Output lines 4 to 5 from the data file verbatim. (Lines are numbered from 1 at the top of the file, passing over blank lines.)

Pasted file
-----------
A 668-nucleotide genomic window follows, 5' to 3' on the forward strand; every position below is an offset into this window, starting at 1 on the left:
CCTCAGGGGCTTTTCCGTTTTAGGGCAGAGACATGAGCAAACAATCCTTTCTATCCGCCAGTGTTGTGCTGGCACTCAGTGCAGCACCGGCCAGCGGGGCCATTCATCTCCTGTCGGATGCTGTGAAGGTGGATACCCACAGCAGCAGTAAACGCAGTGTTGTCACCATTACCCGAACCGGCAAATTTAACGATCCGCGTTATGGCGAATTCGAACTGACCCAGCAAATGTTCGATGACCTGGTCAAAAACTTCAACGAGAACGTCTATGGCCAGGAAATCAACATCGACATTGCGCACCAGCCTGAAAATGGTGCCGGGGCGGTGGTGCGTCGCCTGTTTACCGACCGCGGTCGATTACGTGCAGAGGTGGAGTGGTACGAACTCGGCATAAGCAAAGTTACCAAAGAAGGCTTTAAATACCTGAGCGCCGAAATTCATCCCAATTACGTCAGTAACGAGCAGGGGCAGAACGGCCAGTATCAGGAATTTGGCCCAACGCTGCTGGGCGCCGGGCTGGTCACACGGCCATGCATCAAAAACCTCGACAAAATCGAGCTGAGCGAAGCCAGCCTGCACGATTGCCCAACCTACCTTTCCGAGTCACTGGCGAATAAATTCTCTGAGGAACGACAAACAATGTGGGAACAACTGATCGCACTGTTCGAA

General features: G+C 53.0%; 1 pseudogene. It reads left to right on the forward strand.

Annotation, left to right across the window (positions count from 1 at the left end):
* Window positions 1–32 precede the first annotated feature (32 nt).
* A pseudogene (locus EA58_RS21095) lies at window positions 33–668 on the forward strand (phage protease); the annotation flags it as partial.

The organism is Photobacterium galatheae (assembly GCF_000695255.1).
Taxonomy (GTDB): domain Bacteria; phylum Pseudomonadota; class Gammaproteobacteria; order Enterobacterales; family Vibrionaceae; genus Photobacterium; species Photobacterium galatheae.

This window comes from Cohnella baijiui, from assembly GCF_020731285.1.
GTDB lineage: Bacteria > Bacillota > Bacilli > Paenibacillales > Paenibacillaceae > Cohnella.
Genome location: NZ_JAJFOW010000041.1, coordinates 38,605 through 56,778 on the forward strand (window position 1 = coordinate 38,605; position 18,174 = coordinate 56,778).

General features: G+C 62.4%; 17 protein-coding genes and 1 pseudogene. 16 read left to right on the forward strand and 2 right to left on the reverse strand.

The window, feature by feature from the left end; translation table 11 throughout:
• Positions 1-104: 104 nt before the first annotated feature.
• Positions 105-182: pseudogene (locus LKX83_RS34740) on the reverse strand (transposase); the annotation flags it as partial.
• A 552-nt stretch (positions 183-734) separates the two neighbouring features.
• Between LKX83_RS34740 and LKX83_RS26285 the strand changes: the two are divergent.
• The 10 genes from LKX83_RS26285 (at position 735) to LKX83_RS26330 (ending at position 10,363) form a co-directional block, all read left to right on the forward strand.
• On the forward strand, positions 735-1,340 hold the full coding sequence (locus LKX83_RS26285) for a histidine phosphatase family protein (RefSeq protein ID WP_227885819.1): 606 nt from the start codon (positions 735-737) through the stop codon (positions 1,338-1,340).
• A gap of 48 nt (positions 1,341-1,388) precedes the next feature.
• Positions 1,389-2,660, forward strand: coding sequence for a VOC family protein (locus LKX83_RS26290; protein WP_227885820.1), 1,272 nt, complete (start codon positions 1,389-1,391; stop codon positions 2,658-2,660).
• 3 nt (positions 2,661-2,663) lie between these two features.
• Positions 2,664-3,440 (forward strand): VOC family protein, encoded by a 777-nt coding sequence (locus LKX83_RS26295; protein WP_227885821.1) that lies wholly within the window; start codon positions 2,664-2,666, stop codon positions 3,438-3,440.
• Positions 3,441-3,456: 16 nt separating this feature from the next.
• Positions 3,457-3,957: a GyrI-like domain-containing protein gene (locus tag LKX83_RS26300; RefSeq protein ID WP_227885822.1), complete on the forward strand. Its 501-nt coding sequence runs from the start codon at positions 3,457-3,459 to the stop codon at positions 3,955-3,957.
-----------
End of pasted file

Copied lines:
Annotation, left to right across the window (positions count from 1 at the left end):
* Window positions 1–32 precede the first annotated feature (32 nt).